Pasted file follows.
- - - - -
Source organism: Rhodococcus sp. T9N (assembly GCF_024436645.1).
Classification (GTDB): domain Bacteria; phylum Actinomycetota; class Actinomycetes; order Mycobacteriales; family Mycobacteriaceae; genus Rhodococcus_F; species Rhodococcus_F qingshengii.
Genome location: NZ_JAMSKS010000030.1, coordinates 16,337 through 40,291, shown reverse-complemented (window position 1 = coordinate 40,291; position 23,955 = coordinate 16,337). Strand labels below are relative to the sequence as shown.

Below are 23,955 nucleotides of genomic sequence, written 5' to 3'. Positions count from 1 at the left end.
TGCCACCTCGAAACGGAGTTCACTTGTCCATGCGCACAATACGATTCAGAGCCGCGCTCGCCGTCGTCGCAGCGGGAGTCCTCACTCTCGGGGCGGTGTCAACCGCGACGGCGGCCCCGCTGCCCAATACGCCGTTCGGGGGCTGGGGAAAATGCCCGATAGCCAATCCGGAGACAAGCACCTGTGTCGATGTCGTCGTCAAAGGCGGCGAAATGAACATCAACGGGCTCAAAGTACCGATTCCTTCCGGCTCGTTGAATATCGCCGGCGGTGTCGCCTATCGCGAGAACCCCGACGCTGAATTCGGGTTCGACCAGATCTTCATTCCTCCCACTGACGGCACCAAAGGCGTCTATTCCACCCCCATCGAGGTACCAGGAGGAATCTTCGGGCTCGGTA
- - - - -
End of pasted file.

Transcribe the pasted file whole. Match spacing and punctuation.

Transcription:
Source organism: Rhodococcus sp. T9N (assembly GCF_024436645.1).
Classification (GTDB): domain Bacteria; phylum Actinomycetota; class Actinomycetes; order Mycobacteriales; family Mycobacteriaceae; genus Rhodococcus_F; species Rhodococcus_F qingshengii.
Genome location: NZ_JAMSKS010000030.1, coordinates 16,337 through 40,291, shown reverse-complemented (window position 1 = coordinate 40,291; position 23,955 = coordinate 16,337). Strand labels below are relative to the sequence as shown.

Below are 23,955 nucleotides of genomic sequence, written 5' to 3'. Positions count from 1 at the left end.
TGCCACCTCGAAACGGAGTTCACTTGTCCATGCGCACAATACGATTCAGAGCCGCGCTCGCCGTCGTCGCAGCGGGAGTCCTCACTCTCGGGGCGGTGTCAACCGCGACGGCGGCCCCGCTGCCCAATACGCCGTTCGGGGGCTGGGGAAAATGCCCGATAGCCAATCCGGAGACAAGCACCTGTGTCGATGTCGTCGTCAAAGGCGGCGAAATGAACATCAACGGGCTCAAAGTACCGATTCCTTCCGGCTCGTTGAATATCGCCGGCGGTGTCGCCTATCGCGAGAACCCCGACGCTGAATTCGGGTTCGACCAGATCTTCATTCCTCCCACTGACGGCACCAAAGGCGTCTATTCCACCCCCATCGAGGTACCAGGAGGAATCTTCGGGCTCGGTA